Jeff hi I just read another article in the national health asso. magazine advocating theuse of nuts/seeds , anywhere from 1-4 oz. daily the use of this amount is supposed 2 replace carbs such as brown rice , potatoes , bread , etc. these carb foods are responsible for higher rates of heart dx , cancer as opposed 2 people who consume nuts/seeds. the crux of this article was that there was an impreeive amount of footnotes with what appeared to be solid research . my secomd question 2 u then jeff is that according 2 the author , he has seen enough people that followed low fat diets ( below 10 % ) who coulnt lose weight had heart dx , etc. and once they were switched to a diet lower in grains , potatoes , other starches and replaced it with 1 - 4oz. nuts/seeds they were able 2 lose weight , normalize heart problems , etc. have u ever seen anybody respond like this jeff ? I know u have covered fats , nuts/seeds numerous times , but these r new claims with new and improved studies
I missed your call and will get you tomorrow.
The studies quoted in the article are not new, they are old. They are the same studies I have discussed here (and elsewhere) many times.
BTW, as you know, I have no problem with anyone following such a diet, if they can adhere to it, and thrive on it, and it helps them improve their numbers and their health. However, we do not know of any populations or have any longterm published studies on anyone who has done so. There are only 2 short term studies of 2 weeks each. The "low fat" diets used as a comparison in one of the studies was not a healthy low fat diet.
http://www.jeffnovick.com/component/opt ... d,498/#498
Also, once again, the criticisms of low fat diets are misplaced. There are a few things to remember
1) The "low fat" diets in the studies cited were not healthy low fat diets like the one recommended here, or the one you are following. The "low fat" diets criticized were the typical American low fat diet, which is based on refined processed carbs, is around 29-33% fat, about 10-12% saturated fat, low in fiber at around 12-15 grams, and high in cholesterol at around 300 mgs and low in omega 3, high in omega 6s, and had a poor omega 6/3 ratio.
2) Substituting out some of these refined processed carbs in such a diet, with nuts, will show some benefit.
3) Substituting out some of these saturated fats in such a diet, with nuts, will show some benefit.
4) However, how will adding nuts to the following healthy low fat diet help it?
5) I have reviewed the studies that are being cited and none of them recommend 3-4 oz of nuts a day. In most of them, the amount consumed was 1 oz, 2- 5x a week. The national recommendation, as a result of all those studies, is 1-2 oz a day as a substitute for other unhealthy foods. And they all caution about the concern with the calorie density of nuts and weight management. I have no problem with that recommendation and have made it for decades. I also make it in my talks at the McD program. (BTW, the low fat diet in point number 4, has 1 oz of nuts in it and is still 8% fat).
Please read through this thread, where I discuss the studies and the recommended amounts.
6) Using nuts to replace unrefined unprocessed healthy carbs, like sweet potatoes, or corn etc, will result in a diet that is higher in overall calorie density and lower in overall nutrient density. Diets that are higher in nutrient density can lead to over consumption of calories.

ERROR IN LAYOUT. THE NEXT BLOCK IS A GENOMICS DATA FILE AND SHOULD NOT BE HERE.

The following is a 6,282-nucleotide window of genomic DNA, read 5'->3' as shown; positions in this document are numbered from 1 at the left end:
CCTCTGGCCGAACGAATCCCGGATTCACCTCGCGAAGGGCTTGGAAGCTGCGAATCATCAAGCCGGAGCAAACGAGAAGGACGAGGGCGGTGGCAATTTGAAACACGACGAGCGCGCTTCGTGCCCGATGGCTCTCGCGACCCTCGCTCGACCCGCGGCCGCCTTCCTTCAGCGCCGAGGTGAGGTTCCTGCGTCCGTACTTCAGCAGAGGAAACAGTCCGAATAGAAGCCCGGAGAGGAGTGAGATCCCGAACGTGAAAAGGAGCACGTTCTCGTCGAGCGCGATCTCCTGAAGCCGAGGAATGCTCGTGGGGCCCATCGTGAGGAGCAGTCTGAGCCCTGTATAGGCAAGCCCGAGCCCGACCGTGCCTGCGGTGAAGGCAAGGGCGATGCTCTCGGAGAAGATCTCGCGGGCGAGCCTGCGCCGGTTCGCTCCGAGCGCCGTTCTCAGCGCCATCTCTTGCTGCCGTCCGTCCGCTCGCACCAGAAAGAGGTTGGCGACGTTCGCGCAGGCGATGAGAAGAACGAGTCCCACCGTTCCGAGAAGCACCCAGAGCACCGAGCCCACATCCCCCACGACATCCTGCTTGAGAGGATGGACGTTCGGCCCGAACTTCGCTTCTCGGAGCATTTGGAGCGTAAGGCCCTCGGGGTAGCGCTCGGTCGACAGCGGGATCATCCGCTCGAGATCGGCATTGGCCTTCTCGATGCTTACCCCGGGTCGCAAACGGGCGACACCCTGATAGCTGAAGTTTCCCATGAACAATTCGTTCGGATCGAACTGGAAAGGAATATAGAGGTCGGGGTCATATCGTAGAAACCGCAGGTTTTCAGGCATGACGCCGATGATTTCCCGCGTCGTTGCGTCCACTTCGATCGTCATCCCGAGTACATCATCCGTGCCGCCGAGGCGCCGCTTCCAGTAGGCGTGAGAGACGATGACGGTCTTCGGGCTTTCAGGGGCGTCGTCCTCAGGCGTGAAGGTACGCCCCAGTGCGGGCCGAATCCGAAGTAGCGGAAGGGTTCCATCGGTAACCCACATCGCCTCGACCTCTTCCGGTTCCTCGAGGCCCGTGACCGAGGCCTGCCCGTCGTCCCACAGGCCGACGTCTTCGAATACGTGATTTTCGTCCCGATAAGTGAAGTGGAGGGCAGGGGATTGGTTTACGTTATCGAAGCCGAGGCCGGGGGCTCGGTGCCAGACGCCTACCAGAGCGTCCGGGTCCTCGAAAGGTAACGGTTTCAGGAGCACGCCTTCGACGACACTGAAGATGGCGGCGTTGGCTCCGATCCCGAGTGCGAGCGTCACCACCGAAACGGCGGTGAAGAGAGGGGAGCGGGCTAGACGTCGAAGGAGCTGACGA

7) There are many people who did not do well on low fat diets mainly because a) they were never on a real low fat diet b) the low fat diet they were on was high in refined processed carbs. Those criticisms are valid, but do not apply here to the diet recommended here.
8 ) There is no published data anywhere, were people on a healthy low fat 10% diet (or less) as recommended here, were directly compared to the exact same diet but where 4 oz of nuts replaced some healthy carbs like sweet potatoes. Anecdotal evidence does not count. If it does, we have to accept it from everyone and not just selectively.
9) The only diet in the medical literature to reverse heart disease is the Ornish low fat diet of 10% and now the Esselstyne. In addition, over 100,000 people have gone through the Pritikin Program and they have published the results in over 120 articles in the leading medical journals. Their diet for most of the original studies for the first 15-20 years and over 75 of those studies was below 10%. There was no evidence of them not doing well or any increased risk or occurrence of arrhythmia's, heart disease or sudden death. Just the opposite. That program is very similar to the one recommended here.
10) The diet of the long-lived Okinawan’s is under 10% fat, and they are the longest-lived healthiest people on the planet. But they eat a healthy low fat diet based on unprocessed unrefined carbs. Same with the native diet of the Tarahumara (which has been called "anti atherogenic" in the medical literature) and the Pima Indians of the Sierra Madre mountains in Mexico and the native Hawaiian diet.
11) if you download the CRON-O-Meter, you can directly compare the nutrient density of many healthy starches with many nuts and seeds. As you will see, many starches are WAY more nutrient dense then many nuts and seeds
You can also go to www.nutritiondata.com
and use their online tools. They use a proprietary system to rate foods on Nutrient Density, Nutrient Balance, Protein Quality. They also rate on glycemic index (which is irrelevant) and inflammation (which is partly based on the GI, so can not be accurate).
Nutrient Density (Score 1-5)
Sweet Potato 4.5
Nutrient Balance (0-100)
Sweet Potato 65
Protein Quality/Amino Acid Score (higher is better)
Sweet Potato 82
The CRON-O- Meter, which does not use any proprietary methods, will confirm these numbers.
As someone who has spent some considerable time on both diets, what is your personal experience and opinion?